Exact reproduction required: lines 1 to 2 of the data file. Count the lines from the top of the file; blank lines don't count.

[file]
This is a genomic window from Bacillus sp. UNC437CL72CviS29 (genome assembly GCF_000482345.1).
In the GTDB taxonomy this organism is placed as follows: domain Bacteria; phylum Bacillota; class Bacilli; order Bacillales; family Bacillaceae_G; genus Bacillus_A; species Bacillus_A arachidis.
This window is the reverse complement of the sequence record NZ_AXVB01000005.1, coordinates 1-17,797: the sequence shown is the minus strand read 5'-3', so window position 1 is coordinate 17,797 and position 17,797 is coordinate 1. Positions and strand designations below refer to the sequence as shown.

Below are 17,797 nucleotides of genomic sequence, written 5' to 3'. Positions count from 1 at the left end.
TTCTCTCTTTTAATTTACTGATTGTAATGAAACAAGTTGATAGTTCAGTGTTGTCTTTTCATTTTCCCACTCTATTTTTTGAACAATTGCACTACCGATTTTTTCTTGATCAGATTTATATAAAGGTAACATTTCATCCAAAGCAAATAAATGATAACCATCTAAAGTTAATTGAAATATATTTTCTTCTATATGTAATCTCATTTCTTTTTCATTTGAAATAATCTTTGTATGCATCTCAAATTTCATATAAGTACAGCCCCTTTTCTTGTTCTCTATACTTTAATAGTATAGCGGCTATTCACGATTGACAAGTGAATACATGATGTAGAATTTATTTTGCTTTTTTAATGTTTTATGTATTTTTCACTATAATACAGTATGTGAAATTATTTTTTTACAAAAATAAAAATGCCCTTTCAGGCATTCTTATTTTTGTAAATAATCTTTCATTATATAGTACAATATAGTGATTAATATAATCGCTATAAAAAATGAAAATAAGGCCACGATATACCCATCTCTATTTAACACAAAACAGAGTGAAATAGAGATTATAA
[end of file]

This is a genomic window from Bacillus sp. UNC437CL72CviS29 (genome assembly GCF_000482345.1).
In the GTDB taxonomy this organism is placed as follows: domain Bacteria; phylum Bacillota; class Bacilli; order Bacillales; family Bacillaceae_G; genus Bacillus_A; species Bacillus_A arachidis.